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Risk in Context

What Real Estate Firms Need to Know About Drone Risks

Posted by Jeffrey Alpaugh January 11, 2016

Look, up in the sky: It’s a bird…it’s a plane…no…it’s an unmanned aircraft photographing you, your property, and the surrounding area. Officially known as unmanned aircraft systems (UAS) but more commonly called drones, UAS use is expected to continue its rapid expansion in 2016 in real estate and other industries, as well as among hobbyists. But along with the promise of business efficiencies, drones bring regulatory, privacy, and safety issues, according to panelists at Marsh’s recent Global Real Estate and Hospitality Conference.


Real estate companies use drones to photograph, film, and showcase homes, land, and commercial properties, giving a unique bird’s-eye view to potential customers and providing a cost-effective way to conduct surveys and inspections.

But no matter the use, concerns regarding drone use include the potential for:

  1. Interference with manned aircraft. According to a report from the Center for the Study of the Drone at Bard College, between December 2013 and September 2015 there were 327 encounters with drones that presented a hazard to manned aircraft.
  2. Use by terrorists, which the Department of Homeland Security has referenced in security assessments.
  3. Privacy issues, including those regarding the use of the immediate airspace above private property.


Because drones are considered aircraft, their use is governed by the Federal Aviation Administration (FAA), which recently put regulations in place for recreational usage. By February 19, users must register their drones with the FAA or potentially face thousands of dollars in fines.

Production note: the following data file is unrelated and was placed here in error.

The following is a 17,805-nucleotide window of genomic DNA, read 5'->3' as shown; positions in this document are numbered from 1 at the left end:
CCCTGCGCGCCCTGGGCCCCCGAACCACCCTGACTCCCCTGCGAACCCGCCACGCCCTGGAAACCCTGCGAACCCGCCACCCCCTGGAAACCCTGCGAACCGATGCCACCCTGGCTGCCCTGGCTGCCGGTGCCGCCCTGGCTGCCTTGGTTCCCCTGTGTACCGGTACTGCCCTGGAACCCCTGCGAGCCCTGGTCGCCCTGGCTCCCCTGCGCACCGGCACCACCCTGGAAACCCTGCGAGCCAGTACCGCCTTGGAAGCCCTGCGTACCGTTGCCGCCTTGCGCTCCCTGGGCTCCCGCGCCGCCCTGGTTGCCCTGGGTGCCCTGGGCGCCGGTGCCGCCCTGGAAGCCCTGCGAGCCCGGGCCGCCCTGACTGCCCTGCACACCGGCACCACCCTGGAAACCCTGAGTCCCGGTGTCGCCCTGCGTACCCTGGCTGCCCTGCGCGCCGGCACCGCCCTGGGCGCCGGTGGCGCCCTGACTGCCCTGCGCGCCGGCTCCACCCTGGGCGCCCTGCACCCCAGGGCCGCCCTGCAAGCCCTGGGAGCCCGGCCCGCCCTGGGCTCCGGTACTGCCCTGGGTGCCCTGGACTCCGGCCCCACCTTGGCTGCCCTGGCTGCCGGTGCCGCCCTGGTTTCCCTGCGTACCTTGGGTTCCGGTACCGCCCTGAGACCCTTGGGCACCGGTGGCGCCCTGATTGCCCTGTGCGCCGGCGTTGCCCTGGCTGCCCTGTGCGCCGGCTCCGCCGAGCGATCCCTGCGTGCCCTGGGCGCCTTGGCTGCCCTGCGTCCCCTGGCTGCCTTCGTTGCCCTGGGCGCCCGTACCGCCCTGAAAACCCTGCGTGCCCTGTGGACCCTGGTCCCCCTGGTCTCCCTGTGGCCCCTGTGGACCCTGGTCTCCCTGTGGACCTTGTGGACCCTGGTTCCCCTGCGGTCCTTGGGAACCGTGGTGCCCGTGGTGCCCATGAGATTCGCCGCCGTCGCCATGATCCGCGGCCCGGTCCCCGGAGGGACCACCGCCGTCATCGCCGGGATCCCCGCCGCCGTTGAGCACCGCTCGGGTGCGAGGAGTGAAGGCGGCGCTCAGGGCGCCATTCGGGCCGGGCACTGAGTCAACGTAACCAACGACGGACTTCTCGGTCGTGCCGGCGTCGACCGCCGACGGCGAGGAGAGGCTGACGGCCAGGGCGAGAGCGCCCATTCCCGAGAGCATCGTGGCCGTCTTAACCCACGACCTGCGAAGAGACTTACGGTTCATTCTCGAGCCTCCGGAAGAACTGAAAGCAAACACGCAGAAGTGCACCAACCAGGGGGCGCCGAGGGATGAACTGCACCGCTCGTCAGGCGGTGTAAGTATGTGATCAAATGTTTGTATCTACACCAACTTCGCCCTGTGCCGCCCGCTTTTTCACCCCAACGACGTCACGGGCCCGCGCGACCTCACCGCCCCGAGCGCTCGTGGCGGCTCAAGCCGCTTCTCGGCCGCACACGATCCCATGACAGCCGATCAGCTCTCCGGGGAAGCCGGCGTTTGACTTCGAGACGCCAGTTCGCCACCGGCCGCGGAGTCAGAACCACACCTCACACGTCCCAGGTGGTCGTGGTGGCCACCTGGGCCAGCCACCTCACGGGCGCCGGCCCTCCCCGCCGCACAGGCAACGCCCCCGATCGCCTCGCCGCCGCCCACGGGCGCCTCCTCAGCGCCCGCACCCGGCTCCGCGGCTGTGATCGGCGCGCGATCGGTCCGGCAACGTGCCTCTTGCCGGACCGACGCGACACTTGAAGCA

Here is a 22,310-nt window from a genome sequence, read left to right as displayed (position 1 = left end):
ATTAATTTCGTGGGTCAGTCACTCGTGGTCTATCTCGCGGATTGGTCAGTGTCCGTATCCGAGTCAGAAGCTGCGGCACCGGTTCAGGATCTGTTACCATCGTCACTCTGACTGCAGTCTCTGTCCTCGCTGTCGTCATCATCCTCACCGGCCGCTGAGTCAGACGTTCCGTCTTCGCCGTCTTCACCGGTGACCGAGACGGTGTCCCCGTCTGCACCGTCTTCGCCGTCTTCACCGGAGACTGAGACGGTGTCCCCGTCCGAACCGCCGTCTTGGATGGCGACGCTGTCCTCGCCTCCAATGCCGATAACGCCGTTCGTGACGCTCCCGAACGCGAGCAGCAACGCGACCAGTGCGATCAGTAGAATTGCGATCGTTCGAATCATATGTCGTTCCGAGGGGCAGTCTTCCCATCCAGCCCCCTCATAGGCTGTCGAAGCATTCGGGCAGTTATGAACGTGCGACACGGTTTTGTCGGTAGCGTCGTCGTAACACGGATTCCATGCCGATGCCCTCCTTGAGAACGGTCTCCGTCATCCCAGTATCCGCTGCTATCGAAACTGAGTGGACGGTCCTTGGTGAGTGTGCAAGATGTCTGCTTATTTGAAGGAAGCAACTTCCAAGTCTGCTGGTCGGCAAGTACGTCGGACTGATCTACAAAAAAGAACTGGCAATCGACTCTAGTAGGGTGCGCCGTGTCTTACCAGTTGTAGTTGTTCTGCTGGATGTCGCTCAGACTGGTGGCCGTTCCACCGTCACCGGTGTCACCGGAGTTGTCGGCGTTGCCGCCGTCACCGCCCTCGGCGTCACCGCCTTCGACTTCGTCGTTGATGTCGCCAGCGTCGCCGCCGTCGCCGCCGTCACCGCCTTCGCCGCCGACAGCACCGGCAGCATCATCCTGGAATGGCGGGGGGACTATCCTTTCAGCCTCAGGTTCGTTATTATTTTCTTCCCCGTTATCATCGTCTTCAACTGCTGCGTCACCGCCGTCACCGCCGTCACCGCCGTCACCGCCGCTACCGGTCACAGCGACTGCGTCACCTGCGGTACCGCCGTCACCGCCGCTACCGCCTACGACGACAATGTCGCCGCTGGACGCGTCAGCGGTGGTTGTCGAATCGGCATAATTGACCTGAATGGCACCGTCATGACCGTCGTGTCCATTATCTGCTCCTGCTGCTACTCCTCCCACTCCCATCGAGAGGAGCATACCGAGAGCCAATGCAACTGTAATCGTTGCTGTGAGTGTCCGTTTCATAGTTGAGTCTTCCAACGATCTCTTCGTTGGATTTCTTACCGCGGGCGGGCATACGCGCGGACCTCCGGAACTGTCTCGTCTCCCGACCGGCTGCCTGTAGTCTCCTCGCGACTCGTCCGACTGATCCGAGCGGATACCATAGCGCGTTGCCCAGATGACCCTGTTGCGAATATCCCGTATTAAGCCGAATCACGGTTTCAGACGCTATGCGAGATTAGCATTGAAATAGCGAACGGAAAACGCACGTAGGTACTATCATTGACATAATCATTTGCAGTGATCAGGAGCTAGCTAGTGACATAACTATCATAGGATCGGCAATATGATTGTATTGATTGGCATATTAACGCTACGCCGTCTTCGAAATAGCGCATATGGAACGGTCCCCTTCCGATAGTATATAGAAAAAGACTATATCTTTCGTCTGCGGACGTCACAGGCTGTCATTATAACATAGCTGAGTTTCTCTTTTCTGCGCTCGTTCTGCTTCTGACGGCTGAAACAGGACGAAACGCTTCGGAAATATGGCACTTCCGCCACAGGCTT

The FAA has said it expects to unveil commercial drone regulations this spring. Until then, companies can petition the FAA for a Section 333 exemption in order to use drones for commercial purposes. By the end of 2015, about 2,800 such exemptions had been granted, many of them for real estate purposes.

In what should serve as a warning regarding drone use, the FAA in October 2015 proposed a $1.9 million fine against one company for its alleged reckless use of drones.

Insurers are becoming increasingly concerned about drone risks. While insurance coverage for UAS operations covering physical loss and liability is available, how insurers and the courts will respond to claims remains to be seen.

Coverage may be excluded from casualty policies as insurers are concerned about the unfamiliar and evolving risks related to drones. Typically, commercial general liability policies:

  • Exclude coverage for bodily injury or property damage arising out of the use of “aircrafts,” which may be interpreted to include drones.
  • May provide coverage for invasion of privacy, depending on the circumstances of the claim.

Insurers are scrutinizing insureds that use drones, and asking for detailed information about their size and intended purpose.

As with any developing technology, companies will be well-served by carefully planning their use of drones, keeping abreast of developing regulations, and working closely with insurance and risk advisors to mitigate the risks.

Jeffrey Alpaugh

Jeff Alpaugh is the Global Real Estate Practice leader for Marsh. In this capacity Jeff is responsible for growth, retention, innovation, client service, and market delivery for Marsh’s real estate clients globally. Marsh has dedicated real estate teams in each major office in the United States, Asia, Europe, the Middle East, Africa, and South America.